Two economic indicators hammered the markets today, causing new worries of a second recession. The biggest bombshell came from the Philadelphia Fed’s economic index, which dropped from an anemic +2 in July all the way to -30.7 in August:
Manufacturing in the Philadelphia region unexpectedly contracted in August by the most in more than two years as orders plunged and factories shed workers.
The Federal Reserve Bank of Philadelphia’s general economic index plunged to minus 30.7 this month, the lowest since March 2009, from 3.2 in July. The August gauge exceeded the most pessimistic projection in a Bloomberg News survey in which the median estimate was 2. Readings less than zero signal contraction in the area covering eastern Pennsylvania, southern New Jersey and Delaware.
Stocks extended their decline after the figures showed weaker demand from consumers and companies in the U.S. and abroad is posing a risk to the industry that spearheaded the recovery. Fewer customer inventories may indicate producers will see a smaller decrease in orders should the U.S. economy falter.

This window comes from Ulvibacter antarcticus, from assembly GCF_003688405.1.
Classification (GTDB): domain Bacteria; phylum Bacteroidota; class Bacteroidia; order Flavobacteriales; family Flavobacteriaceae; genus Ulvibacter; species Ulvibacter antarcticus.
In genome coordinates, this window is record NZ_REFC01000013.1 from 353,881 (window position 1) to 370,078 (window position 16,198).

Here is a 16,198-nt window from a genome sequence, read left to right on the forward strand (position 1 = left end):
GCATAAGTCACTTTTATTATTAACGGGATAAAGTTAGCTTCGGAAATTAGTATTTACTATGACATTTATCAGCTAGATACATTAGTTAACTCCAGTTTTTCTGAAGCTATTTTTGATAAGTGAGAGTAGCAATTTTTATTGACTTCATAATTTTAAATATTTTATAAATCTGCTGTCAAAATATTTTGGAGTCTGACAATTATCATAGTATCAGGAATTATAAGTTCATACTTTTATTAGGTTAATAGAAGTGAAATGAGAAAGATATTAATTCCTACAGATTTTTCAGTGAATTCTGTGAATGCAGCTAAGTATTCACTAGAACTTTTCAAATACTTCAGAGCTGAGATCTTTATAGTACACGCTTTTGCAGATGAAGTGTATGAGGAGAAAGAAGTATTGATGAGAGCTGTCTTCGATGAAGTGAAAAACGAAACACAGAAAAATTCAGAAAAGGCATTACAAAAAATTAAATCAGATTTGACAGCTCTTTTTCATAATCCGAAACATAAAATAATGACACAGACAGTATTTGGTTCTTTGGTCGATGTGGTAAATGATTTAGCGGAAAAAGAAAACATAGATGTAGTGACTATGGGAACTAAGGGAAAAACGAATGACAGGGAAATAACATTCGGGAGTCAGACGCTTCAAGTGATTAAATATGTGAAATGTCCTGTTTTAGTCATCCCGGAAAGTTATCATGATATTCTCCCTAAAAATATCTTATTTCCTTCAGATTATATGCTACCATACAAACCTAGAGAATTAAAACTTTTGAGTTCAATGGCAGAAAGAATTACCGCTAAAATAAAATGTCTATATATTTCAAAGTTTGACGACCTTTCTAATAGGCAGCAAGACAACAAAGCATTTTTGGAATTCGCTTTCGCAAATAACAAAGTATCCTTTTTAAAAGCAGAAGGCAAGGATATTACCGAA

Leading the drop was a fall in new orders in the region, which pushed the Philly Fed’s orders index from +0.1 to -26.8. The shipment index also fell from +4.3 to -13.9. Their employment index also fell from +8.9 to -5.2, a number which indicates that the next jobs report won’t be very good for the Obama administration.
On top of that, existing home sales fell 3.5% in July to a new low for 2011, and this year now lags last year:
The number of people who bought previously occupied homes dropped in July. The third decline in four months suggests the depressed housing market won’t help the U.S. economy recover this year.
Home sales fell 3.5 percent last month to a seasonally adjusted annual rate of 4.67 million homes, the National Association of Realtors said Thursday. That’s far below the 6 million that economists say must be sold to sustain a healthy housing market.
And this year’s pace is lagging behind last year’s total sales. The 4.91 million last year were the weakest sales figures in 13 years.
The dismal report on home sales contributed to a rough day on Wall Street. Stocks plummeted in morning trading on fears that the global economy is slowing. The Dow Jones industrial average fell 500 points within the first hour of trading.